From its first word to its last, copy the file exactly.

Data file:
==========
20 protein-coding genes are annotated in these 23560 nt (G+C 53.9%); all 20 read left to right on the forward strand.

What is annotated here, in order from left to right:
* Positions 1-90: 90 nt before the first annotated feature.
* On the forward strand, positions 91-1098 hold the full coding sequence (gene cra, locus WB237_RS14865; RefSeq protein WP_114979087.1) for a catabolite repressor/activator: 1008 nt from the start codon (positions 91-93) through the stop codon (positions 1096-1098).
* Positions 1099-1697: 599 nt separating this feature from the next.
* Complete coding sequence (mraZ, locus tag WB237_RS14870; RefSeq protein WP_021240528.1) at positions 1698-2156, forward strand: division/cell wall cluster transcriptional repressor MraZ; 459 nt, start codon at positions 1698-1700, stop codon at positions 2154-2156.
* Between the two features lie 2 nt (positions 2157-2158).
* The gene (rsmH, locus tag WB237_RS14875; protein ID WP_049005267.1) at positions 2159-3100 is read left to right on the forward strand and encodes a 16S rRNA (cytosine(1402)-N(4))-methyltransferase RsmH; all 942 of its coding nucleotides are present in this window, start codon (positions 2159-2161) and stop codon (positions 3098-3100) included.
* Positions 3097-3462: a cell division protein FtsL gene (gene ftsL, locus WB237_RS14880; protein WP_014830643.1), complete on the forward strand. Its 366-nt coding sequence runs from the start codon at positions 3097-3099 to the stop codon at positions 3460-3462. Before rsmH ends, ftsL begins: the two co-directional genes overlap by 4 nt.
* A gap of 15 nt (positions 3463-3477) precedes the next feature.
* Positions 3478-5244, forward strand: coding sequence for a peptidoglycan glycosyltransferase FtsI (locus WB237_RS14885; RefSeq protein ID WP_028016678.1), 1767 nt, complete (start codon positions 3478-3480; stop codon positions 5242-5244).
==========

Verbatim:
20 protein-coding genes are annotated in these 23560 nt (G+C 53.9%); all 20 read left to right on the forward strand.

What is annotated here, in order from left to right:
* Positions 1-90: 90 nt before the first annotated feature.
* On the forward strand, positions 91-1098 hold the full coding sequence (gene cra, locus WB237_RS14865; RefSeq protein WP_114979087.1) for a catabolite repressor/activator: 1008 nt from the start codon (positions 91-93) through the stop codon (positions 1096-1098).
* Positions 1099-1697: 599 nt separating this feature from the next.
* Complete coding sequence (mraZ, locus tag WB237_RS14870; RefSeq protein WP_021240528.1) at positions 1698-2156, forward strand: division/cell wall cluster transcriptional repressor MraZ; 459 nt, start codon at positions 1698-1700, stop codon at positions 2154-2156.
* Between the two features lie 2 nt (positions 2157-2158).
* The gene (rsmH, locus tag WB237_RS14875; protein ID WP_049005267.1) at positions 2159-3100 is read left to right on the forward strand and encodes a 16S rRNA (cytosine(1402)-N(4))-methyltransferase RsmH; all 942 of its coding nucleotides are present in this window, start codon (positions 2159-2161) and stop codon (positions 3098-3100) included.
* Positions 3097-3462: a cell division protein FtsL gene (gene ftsL, locus WB237_RS14880; protein WP_014830643.1), complete on the forward strand. Its 366-nt coding sequence runs from the start codon at positions 3097-3099 to the stop codon at positions 3460-3462. Before rsmH ends, ftsL begins: the two co-directional genes overlap by 4 nt.
* A gap of 15 nt (positions 3463-3477) precedes the next feature.
* Positions 3478-5244, forward strand: coding sequence for a peptidoglycan glycosyltransferase FtsI (locus WB237_RS14885; RefSeq protein ID WP_028016678.1), 1767 nt, complete (start codon positions 3478-3480; stop codon positions 5242-5244).